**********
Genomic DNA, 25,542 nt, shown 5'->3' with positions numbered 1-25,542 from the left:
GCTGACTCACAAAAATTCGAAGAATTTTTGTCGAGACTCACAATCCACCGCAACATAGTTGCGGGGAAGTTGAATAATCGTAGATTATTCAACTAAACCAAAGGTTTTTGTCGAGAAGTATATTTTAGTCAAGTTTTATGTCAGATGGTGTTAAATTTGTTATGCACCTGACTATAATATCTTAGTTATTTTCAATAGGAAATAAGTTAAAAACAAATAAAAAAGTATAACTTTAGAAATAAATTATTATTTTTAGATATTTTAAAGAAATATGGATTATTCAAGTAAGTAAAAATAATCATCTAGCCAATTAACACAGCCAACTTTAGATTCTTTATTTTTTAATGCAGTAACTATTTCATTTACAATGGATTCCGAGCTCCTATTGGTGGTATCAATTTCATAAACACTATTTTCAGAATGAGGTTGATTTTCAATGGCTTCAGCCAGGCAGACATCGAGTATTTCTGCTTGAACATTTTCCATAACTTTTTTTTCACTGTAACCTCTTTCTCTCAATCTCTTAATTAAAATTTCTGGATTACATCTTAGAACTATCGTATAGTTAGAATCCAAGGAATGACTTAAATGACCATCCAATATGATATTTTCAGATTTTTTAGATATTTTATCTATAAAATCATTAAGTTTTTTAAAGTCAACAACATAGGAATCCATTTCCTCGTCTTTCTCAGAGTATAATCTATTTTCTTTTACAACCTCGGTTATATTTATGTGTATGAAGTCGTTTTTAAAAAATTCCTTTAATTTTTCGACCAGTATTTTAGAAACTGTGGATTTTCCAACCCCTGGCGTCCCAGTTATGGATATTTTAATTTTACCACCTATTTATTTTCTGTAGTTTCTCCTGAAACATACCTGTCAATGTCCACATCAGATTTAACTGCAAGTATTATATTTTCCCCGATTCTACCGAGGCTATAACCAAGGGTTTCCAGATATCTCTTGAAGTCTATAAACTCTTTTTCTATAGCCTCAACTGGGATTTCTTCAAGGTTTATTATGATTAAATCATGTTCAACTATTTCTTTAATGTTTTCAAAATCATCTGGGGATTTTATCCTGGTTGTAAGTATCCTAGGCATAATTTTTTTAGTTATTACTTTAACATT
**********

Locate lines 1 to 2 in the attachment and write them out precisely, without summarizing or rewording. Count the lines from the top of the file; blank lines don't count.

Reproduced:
Genomic DNA, 25,542 nt, shown 5'->3' with positions numbered 1-25,542 from the left:
GCTGACTCACAAAAATTCGAAGAATTTTTGTCGAGACTCACAATCCACCGCAACATAGTTGCGGGGAAGTTGAATAATCGTAGATTATTCAACTAAACCAAAGGTTTTTGTCGAGAAGTATATTTTAGTCAAGTTTTATGTCAGATGGTGTTAAATTTGTTATGCACCTGACTATAATATCTTAGTTATTTTCAATAGGAAATAAGTTAAAAACAAATAAAAAAGTATAACTTTAGAAATAAATTATTATTTTTAGATATTTTAAAGAAATATGGATTATTCAAGTAAGTAAAAATAATCATCTAGCCAATTAACACAGCCAACTTTAGATTCTTTATTTTTTAATGCAGTAACTATTTCATTTACAATGGATTCCGAGCTCCTATTGGTGGTATCAATTTCATAAACACTATTTTCAGAATGAGGTTGATTTTCAATGGCTTCAGCCAGGCAGACATCGAGTATTTCTGCTTGAACATTTTCCATAACTTTTTTTTCACTGTAACCTCTTTCTCTCAATCTCTTAATTAAAATTTCTGGATTACATCTTAGAACTATCGTATAGTTAGAATCCAAGGAATGACTTAAATGACCATCCAATATGATATTTTCAGATTTTTTAGATATTTTATCTATAAAATCATTAAGTTTTTTAAAGTCAACAACATAGGAATCCATTTCCTCGTCTTTCTCAGAGTATAATCTATTTTCTTTTACAACCTCGGTTATATTTATGTGTATGAAGTCGTTTTTAAAAAATTCCTTTAATTTTTCGACCAGTATTTTAGAAACTGTGGATTTTCCAACCCCTGGCGTCCCAGTTATGGATATTTTAATTTTACCACCTATTTATTTTCTGTAGTTTCTCCTGAAACATACCTGTCAATGTCCACATCAGATTTAACTGCAAGTATTATATTTTCCCCGATTCTACCGAGGCTATAACCAAGGGTTTCCAGATATCTCTTGAAGTCTATAAACTCTTTTTCTATAGCCTCAACTGGGATTTCTTCAAGGTTTATTATGATTAAATCATGTTCAACTATTTCTTTAATGTTTTCAAAATCATCTGGGGATTTTATCCTGGTTGTAAGTATCCTAGGCATAATTTTTTTAGTTATTACTTTAACATT